The researchers used data from the Parkinson's Progression Markers Initiative (PPMI), a large study sponsored by the Michael J. Fox Foundation that has been collecting information on recently diagnosed Parkinson's patients from over 30 different U.S. and international sites. The fact that Dr. Vaillancourt's team found similar patterns in patients at every location boosted his confidence in the results because, like the PPMI, clinical trials must collect data from many sites using numerous different MRI machines.
"The PPMI data is real-world messy data, and when you find the effect in real-world messy data, it makes you think that it has legs," he said.
Dr. Vaillancourt speculated that his team's free water approach could make clinical trials less expensive by reducing the number of participants they would need to enroll. His team is currently running just such a study using free water to gauge the effect of a potential Parkinson's treatment. At the same time, the group is attempting to develop computer programs that will make free water analysis faster and easier. Future studies are needed to track changes in free water over longer time spans and in other brain regions and to determine what causes them.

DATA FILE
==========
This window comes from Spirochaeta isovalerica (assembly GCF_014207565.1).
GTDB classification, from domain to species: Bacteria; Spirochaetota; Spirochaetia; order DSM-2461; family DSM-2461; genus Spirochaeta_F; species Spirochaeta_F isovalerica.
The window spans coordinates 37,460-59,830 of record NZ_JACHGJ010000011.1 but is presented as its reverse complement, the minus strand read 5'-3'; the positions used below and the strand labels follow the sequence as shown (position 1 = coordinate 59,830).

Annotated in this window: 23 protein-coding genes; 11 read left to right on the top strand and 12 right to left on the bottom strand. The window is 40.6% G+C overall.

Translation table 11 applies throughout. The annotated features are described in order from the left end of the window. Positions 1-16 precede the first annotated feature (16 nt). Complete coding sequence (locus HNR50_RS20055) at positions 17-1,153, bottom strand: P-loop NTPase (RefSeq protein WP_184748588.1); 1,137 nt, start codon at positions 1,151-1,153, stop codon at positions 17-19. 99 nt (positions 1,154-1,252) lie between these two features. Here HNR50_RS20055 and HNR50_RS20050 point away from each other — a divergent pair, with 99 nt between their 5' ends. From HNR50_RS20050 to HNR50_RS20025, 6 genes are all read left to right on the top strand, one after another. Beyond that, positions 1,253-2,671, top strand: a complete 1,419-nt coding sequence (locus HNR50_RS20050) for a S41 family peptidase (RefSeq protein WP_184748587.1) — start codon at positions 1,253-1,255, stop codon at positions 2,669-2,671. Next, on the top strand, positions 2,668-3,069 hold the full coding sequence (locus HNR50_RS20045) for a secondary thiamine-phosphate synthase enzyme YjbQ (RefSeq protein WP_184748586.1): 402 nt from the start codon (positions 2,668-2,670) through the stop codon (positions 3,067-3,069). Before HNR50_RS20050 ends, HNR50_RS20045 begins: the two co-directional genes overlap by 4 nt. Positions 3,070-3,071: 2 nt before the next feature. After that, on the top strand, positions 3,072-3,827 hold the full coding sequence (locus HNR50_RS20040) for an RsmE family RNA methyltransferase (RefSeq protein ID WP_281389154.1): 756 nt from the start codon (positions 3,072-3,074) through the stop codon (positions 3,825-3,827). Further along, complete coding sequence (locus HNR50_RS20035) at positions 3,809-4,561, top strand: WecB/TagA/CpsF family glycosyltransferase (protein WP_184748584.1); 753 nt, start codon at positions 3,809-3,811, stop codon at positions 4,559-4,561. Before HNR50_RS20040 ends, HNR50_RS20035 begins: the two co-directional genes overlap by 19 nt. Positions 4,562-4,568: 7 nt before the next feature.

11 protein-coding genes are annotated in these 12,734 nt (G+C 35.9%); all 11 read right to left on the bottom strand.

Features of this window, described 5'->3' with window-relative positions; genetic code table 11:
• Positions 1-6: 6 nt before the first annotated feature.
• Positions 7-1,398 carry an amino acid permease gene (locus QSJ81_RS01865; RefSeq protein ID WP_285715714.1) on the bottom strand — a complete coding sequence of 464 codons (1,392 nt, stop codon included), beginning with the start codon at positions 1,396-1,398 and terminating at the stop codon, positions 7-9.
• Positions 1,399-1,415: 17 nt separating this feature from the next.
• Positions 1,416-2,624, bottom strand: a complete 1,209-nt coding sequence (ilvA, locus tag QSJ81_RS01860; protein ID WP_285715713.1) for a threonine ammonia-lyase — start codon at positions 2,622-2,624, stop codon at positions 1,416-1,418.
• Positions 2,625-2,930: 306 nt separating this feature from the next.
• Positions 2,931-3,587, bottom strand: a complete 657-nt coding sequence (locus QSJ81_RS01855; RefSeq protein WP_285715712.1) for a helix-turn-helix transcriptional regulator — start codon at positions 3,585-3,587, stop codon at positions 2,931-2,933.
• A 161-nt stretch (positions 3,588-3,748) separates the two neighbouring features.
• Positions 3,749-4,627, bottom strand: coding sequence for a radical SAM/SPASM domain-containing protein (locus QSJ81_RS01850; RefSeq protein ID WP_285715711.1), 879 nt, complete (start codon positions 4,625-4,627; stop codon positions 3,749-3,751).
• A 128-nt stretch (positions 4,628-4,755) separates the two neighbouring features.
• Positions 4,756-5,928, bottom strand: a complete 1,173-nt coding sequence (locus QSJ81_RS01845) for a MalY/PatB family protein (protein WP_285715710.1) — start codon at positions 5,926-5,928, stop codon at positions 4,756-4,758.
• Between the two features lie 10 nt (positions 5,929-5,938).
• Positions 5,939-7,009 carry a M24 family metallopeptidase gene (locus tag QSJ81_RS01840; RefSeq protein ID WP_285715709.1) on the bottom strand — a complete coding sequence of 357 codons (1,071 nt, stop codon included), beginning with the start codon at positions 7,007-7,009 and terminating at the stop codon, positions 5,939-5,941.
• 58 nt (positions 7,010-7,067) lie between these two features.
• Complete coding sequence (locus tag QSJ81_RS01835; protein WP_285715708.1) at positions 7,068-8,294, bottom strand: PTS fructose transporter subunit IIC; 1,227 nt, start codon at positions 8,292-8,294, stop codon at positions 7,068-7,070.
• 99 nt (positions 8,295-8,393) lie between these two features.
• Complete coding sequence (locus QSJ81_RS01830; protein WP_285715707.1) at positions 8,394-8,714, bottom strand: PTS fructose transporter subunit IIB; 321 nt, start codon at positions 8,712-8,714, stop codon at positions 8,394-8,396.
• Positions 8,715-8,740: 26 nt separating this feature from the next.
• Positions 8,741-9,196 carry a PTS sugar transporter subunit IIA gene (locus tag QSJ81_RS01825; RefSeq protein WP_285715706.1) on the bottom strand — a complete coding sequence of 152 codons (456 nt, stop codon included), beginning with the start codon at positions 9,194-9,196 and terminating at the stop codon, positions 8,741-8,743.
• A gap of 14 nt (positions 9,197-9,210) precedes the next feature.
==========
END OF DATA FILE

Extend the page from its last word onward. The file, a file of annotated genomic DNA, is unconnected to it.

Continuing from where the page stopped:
The study was funded by NINDS (NS052318), the National Institute of Mental Health (MH108574), the National Institute of Biomedical Imaging and Bioengineering (EB015902), and the Parkinson's Progression Markers Initiative.
References: Burciu et al. Progression marker of Parkinson's disease: a 4-year multi-site imaging study. Brain. July 26, 2017. doi: 10.1093/brain/awx146
How Parkinson's disease alters the brain: NIH-funded scientists have discovered that Parkinson's disease increases the amount of "free" water in a particular brain area. Image courtesy of David Vaillancourt, Ph.D., University of Florida.
The NINDS is the nation's leading funder of research on the brain and nervous system. The mission of NINDS is to seek fundamental knowledge about the brain and nervous system and to use that knowledge to reduce the burden of neurological disease.
The mission of the National Institute of Mental Health (NIMH) is to transform the understanding and treatment of mental illnesses through basic and clinical research, paving the way for prevention, recovery and cure. For more information, visit http://www.nimh.nih.gov.
The mission of the National Institute of Biomedical Imaging and Bioengineering (NIBIB) is to improve health by leading the development and accelerating the application of biomedical technologies. The Institute is committed to integrating the physical and engineering sciences with the life sciences to advance basic research and medical care. For more information about the NIBIB, visit https://www.nibib.nih.gov/.
About the National Institutes of Health (NIH): NIH, the nation's medical research agency, includes 27 Institutes and Centers and is a component of the U.S. Department of Health and Human Services. NIH is the primary federal agency conducting and supporting basic, clinical, and translational medical research, and is investigating the causes, treatments, and cures for both common and rare diseases. For more information about NIH and its programs, visit http://www.nih.gov.